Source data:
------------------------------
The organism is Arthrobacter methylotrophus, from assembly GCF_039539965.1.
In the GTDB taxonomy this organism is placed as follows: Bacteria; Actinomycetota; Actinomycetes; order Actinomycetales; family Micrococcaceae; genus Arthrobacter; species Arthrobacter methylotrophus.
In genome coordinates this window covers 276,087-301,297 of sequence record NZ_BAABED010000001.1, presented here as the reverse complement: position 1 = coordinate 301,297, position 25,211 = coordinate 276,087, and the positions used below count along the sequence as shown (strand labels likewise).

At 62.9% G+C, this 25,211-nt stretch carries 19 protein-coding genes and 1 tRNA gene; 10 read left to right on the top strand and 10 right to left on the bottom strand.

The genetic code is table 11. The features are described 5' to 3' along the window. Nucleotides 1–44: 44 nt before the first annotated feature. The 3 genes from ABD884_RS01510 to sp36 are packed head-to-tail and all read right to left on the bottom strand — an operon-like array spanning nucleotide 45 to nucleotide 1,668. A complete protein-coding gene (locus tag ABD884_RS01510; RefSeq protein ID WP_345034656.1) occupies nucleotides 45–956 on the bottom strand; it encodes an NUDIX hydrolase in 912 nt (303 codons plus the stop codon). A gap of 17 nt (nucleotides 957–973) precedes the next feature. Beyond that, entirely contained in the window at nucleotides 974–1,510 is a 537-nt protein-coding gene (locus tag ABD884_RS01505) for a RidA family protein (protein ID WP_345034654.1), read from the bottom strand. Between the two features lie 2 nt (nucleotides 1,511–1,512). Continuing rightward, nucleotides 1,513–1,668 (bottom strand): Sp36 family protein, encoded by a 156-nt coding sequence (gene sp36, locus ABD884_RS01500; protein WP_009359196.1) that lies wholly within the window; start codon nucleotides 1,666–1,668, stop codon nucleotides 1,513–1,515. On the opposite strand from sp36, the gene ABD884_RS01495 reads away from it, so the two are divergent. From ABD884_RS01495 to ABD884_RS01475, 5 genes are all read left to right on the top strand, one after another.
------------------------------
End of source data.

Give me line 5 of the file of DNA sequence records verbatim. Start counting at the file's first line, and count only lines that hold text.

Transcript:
The genetic code is table 11. The features are described 5' to 3' along the window. Nucleotides 1–44: 44 nt before the first annotated feature. The 3 genes from ABD884_RS01510 to sp36 are packed head-to-tail and all read right to left on the bottom strand — an operon-like array spanning nucleotide 45 to nucleotide 1,668. A complete protein-coding gene (locus tag ABD884_RS01510; RefSeq protein ID WP_345034656.1) occupies nucleotides 45–956 on the bottom strand; it encodes an NUDIX hydrolase in 912 nt (303 codons plus the stop codon). A gap of 17 nt (nucleotides 957–973) precedes the next feature. Beyond that, entirely contained in the window at nucleotides 974–1,510 is a 537-nt protein-coding gene (locus tag ABD884_RS01505) for a RidA family protein (protein ID WP_345034654.1), read from the bottom strand. Between the two features lie 2 nt (nucleotides 1,511–1,512). Continuing rightward, nucleotides 1,513–1,668 (bottom strand): Sp36 family protein, encoded by a 156-nt coding sequence (gene sp36, locus ABD884_RS01500; protein WP_009359196.1) that lies wholly within the window; start codon nucleotides 1,666–1,668, stop codon nucleotides 1,513–1,515. On the opposite strand from sp36, the gene ABD884_RS01495 reads away from it, so the two are divergent. From ABD884_RS01495 to ABD884_RS01475, 5 genes are all read left to right on the top strand, one after another.